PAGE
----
Exactly one year ago, I stood in that crumbling pulpit in Riverside and shouted that this war would be our own violent undoing, freedom's suicide . . . Well, I'll tell you, there weren't too many Amens that Sunday. But who is a man who does not speak his mind? He is not a man, but I am a man.
The night before his assassination, King retires to room 306 in the now-famous Lorraine Motel after giving an acclaimed speech to a massive church congregation. When a mysterious young maid visits him to deliver a cup of coffee, King is forced to confront his past and the future of his people.
Portraying rhetoric, hope and ideals of social change, The Mountaintop also explores being human in the face of inevitable death. The play is a dramatic feat of daring originality, historical narration and triumphant compassion.
This Modern Classics edition of the play features a foreword by Michael Eric Dyson and an introduction by Faedra Chatard Carpenter, Assistant Professor and Director of Undergraduate Studies in Theatre, University of Maryland.
About the Author
Katori Hall is from Memphis, Tennessee. Her play The Mountaintop was first produced to great acclaim at Theatre503, London, in June 2009, and received a transfer to the Trafalgar Studios, London, the following month. It won the Olivier Award for Best New Play in 2010, and opened in Broadway's Bernard B. Jacobs Theatre, New York City, in October 2011. Other plays include Hurt Village, Hoodoo Love, Remembrance, Saturday Night/Sunday Morning, WHADDABLOODCLOT!!!, The Hope Well and Pussy Valley. Her numerous awards include the 2007 Fellowship of Southern Writers Bryan Family Award in Drama, a 2006 New York Foundation of the Arts Fellowship in Playwriting and Screenwriting, a residency at the Royal Court Theatre in 2006, and the 2005 Lorraine Hansberry Playwriting award.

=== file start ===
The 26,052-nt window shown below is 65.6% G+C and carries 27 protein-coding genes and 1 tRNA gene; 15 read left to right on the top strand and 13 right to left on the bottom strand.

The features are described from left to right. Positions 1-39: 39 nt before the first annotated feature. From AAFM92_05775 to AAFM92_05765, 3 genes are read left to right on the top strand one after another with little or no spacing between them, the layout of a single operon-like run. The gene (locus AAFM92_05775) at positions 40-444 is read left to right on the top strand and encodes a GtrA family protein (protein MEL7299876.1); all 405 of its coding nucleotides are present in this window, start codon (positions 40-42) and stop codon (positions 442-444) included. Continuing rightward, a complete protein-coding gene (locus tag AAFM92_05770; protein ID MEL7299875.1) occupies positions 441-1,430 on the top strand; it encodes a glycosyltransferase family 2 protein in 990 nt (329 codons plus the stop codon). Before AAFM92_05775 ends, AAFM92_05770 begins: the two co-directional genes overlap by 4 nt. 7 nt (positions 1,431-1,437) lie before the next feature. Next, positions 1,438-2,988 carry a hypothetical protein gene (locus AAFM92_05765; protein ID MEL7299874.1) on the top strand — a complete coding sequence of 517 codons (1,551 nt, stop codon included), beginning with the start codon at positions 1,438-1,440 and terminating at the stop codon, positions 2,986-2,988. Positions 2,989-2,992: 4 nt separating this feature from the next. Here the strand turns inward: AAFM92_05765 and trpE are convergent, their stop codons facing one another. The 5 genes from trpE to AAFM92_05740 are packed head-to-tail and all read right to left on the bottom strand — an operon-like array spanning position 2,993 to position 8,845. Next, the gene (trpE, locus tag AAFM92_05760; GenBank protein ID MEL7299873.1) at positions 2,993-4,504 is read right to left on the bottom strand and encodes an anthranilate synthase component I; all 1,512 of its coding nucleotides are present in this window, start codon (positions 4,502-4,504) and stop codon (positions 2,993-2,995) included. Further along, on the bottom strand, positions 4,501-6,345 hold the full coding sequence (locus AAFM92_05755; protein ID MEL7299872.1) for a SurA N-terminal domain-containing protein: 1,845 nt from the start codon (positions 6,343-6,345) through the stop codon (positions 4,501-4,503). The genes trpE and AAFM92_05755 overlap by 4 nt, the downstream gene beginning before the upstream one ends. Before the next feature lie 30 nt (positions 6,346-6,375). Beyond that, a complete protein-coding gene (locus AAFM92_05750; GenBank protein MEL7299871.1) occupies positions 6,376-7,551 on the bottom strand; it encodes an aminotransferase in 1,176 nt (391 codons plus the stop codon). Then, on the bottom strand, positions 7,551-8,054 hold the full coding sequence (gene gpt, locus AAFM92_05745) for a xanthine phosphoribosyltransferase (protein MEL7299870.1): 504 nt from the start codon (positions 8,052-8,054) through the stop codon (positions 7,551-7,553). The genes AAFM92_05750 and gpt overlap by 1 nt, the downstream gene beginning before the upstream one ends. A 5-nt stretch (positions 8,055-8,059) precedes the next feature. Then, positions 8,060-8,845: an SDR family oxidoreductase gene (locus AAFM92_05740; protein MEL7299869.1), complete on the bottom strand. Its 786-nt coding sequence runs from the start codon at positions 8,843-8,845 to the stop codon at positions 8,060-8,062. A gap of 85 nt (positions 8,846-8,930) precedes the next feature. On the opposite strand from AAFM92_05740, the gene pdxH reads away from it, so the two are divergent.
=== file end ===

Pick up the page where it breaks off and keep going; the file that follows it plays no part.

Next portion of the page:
Faedra Chatard Carpenter is Associate Professor in the School of Theatre, Dance, and Performance Studies at the University of Maryland, College Park.